SCO has announced a further new alliance with Intel and Compaq thatts struggle against NT for enterprise dominance. VNU Newswire investigates. will, in effect, make SCO Unixware the focus of efforts to build an Intel-based data centre solution for the mainstream. The agreement is a new expansion of the existing agreement between Intel and SCO to develop Unixware.
If it works, the deal will mean the emphasis for large systems will remain firmly on Unix rather than NT - in the short term at least. It also signals a deepening split in the Wintel alliance (see leader, page 28).
This will be a welcome relief for many companies that have only just recovered from moving to open systems in the first place, and who might have thought from all the hype surrounding NT in the past year that it was about to crush Unix to death.
However, is the Unixware project just a convenient stopgap while Microsoft plugs the deficiencies of NT on high-level processors? Or is it something that could stop NT in its enterprise tracks?
SCO and Intel, along with Compaq, Data General, ICL and Unisys, plan to plough millions of dollars over the coming year into making SCO's Unixware a full data centre operating system, with all the scalability, management features and security that former mainframe users demand. Some of the money will go on marketing, education and awareness, but the majority will be spent on engineering and improving Unixware's enterprise features.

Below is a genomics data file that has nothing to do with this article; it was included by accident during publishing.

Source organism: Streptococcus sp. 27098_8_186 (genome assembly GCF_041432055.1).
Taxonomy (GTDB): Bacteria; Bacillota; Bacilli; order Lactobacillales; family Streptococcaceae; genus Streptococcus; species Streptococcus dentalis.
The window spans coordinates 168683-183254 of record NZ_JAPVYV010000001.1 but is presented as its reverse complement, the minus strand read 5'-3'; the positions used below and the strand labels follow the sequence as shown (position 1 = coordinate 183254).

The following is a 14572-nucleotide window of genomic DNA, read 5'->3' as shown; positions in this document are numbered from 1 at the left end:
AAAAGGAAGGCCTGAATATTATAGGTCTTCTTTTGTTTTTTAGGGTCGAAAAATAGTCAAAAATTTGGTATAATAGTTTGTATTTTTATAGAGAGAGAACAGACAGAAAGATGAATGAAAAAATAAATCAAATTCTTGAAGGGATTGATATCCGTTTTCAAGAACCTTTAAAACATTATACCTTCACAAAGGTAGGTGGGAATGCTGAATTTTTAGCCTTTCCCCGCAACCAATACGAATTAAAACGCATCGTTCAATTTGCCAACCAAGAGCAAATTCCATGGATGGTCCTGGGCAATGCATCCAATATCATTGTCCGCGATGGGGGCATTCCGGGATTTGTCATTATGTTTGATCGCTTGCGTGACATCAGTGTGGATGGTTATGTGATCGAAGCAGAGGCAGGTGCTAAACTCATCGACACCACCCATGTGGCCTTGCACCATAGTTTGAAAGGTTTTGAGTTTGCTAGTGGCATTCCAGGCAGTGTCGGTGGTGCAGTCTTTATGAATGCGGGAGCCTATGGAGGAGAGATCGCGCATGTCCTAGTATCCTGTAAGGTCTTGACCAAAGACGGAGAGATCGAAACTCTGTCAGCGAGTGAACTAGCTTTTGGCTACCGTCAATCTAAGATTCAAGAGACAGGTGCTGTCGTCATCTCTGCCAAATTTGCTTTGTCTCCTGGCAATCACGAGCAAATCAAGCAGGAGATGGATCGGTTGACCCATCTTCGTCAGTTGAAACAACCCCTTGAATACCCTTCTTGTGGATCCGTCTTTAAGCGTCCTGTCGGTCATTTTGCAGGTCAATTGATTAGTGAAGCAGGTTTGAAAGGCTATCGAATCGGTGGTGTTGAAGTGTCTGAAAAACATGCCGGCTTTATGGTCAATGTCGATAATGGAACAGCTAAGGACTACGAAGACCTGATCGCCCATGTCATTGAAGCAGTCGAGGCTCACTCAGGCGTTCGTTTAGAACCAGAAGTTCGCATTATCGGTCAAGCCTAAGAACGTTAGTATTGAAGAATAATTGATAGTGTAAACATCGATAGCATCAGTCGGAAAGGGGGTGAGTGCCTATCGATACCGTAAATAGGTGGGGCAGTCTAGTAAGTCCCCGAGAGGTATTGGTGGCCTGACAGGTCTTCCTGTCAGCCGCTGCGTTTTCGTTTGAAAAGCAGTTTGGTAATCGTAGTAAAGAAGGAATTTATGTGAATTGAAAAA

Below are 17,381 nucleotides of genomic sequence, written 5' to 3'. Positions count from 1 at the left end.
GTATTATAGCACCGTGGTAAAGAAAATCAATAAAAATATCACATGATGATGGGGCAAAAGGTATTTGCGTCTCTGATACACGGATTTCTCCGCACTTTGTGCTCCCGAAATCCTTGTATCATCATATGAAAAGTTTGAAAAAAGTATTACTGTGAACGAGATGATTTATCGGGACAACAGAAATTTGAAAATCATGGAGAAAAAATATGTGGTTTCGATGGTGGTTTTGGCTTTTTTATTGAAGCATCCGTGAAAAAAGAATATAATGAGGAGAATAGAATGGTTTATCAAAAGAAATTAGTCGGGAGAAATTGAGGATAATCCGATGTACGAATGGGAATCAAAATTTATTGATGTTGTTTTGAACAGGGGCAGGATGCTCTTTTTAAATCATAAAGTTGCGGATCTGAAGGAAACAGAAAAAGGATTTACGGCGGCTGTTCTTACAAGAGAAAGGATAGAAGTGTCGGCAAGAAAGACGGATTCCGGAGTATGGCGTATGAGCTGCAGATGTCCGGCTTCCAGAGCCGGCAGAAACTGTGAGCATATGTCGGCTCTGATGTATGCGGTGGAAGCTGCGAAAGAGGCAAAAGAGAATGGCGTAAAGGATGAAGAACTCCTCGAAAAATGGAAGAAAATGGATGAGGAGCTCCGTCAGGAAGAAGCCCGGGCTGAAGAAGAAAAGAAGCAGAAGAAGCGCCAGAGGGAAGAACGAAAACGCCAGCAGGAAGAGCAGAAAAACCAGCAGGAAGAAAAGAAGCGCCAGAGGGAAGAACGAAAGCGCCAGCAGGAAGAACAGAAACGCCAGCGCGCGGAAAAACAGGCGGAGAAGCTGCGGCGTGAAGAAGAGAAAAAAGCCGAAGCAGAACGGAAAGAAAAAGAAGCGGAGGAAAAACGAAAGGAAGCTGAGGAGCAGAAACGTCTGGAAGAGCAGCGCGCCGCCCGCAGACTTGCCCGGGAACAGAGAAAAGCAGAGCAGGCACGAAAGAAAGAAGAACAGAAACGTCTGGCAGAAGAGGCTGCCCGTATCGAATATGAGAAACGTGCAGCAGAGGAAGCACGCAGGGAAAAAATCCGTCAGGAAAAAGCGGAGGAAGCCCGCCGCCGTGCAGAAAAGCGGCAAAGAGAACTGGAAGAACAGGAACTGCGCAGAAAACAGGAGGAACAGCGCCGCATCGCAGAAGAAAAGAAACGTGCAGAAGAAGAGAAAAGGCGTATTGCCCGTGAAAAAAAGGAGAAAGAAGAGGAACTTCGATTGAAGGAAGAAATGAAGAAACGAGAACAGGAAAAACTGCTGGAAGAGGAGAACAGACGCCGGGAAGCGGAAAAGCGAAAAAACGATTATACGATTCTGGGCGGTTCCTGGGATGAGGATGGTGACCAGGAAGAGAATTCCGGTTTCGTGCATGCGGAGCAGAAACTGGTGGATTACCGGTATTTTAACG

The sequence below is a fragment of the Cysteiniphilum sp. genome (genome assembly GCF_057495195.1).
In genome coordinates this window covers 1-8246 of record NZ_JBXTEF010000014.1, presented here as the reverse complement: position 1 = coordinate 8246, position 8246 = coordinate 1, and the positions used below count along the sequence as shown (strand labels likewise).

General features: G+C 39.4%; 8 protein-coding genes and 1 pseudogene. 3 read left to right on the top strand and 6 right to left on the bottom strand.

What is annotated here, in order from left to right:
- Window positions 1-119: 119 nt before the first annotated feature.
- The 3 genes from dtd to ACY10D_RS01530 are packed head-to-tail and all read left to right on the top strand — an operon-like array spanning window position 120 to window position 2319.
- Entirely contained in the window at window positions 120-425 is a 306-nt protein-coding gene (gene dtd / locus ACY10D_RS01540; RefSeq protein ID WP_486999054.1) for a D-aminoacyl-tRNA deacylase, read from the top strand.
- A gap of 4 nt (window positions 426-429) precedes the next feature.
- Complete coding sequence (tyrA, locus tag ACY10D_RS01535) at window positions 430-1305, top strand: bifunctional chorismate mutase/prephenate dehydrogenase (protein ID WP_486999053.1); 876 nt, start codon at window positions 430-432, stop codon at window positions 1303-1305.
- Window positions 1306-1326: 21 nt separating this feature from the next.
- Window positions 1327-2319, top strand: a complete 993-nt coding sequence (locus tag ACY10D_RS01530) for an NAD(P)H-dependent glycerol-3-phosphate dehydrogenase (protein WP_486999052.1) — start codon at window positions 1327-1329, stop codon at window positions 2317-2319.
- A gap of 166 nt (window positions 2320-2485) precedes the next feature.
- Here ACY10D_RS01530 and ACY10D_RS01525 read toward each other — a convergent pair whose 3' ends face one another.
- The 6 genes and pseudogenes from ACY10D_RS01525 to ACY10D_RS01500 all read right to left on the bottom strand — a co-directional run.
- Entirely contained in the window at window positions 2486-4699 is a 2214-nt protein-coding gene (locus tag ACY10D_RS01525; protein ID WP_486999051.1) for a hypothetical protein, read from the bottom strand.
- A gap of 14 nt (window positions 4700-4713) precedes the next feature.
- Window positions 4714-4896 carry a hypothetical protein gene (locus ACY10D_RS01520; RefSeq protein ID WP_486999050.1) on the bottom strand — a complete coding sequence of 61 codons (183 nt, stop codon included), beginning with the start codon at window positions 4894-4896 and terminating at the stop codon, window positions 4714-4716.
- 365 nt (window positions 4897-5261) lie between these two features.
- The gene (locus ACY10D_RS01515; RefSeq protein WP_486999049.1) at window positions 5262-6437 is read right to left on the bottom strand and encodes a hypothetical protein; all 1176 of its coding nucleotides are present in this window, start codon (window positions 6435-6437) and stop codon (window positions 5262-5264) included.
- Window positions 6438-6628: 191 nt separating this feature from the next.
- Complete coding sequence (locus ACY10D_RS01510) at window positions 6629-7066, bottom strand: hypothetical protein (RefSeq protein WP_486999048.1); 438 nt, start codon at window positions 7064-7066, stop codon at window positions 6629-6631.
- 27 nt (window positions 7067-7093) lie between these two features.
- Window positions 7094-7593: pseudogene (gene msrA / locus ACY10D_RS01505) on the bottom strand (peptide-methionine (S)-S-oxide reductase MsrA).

Despite hype from Microsoft and partners suggesting NT's rise is inexorable, Intel's new alliance with SCO, and last year's agreement with Sun to port Solaris to Merced, do not indicate a company that believes NT is the only flavour of the future. The Wintel alliance seems to be showing the strain (see PC Week, 24 February).
This will be a comfort to some Unix users who have felt besieged by the wave of support for NT. Only last week, electronic design software house, Synopsys, abandoned its Unix-only strategy to announce chip design products for Wintel workstations. Synopsys may operate in a niche market, but its conversion was symbolic. It was one of the very few software companies that had stubbornly held out against Intel/NT, and its change of heart shows that - even in classic computer-intensive Unix workstation applications like chip design - NT is starting to make inroads.
It also shows why it was imperative for Sun to adopt the Intel architecture.
Sun's workstations are by far the most commonly used for Synopsys applications, and the ISV's switch of loyalties epitomises the threat Sun has been under from Intel/NT. All the main chip design suppliers have now ported to NT, robbing Unix of one of its most securely held strongholds.
Diane Worstman, director of Intel's workstation group, claimed Synopsys and other makers of tools that require heavy-duty computing power have been able to move to Wintel far more quickly than Unix supporters had believed possible.
However, NT is almost a red herring here. It has been carried along by its marketing hype and fast growth, but has often been riding on the coat tails of the Intel architecture. The Intel platform appeals because it is more readily available, application-rich and often cheaper than Risc.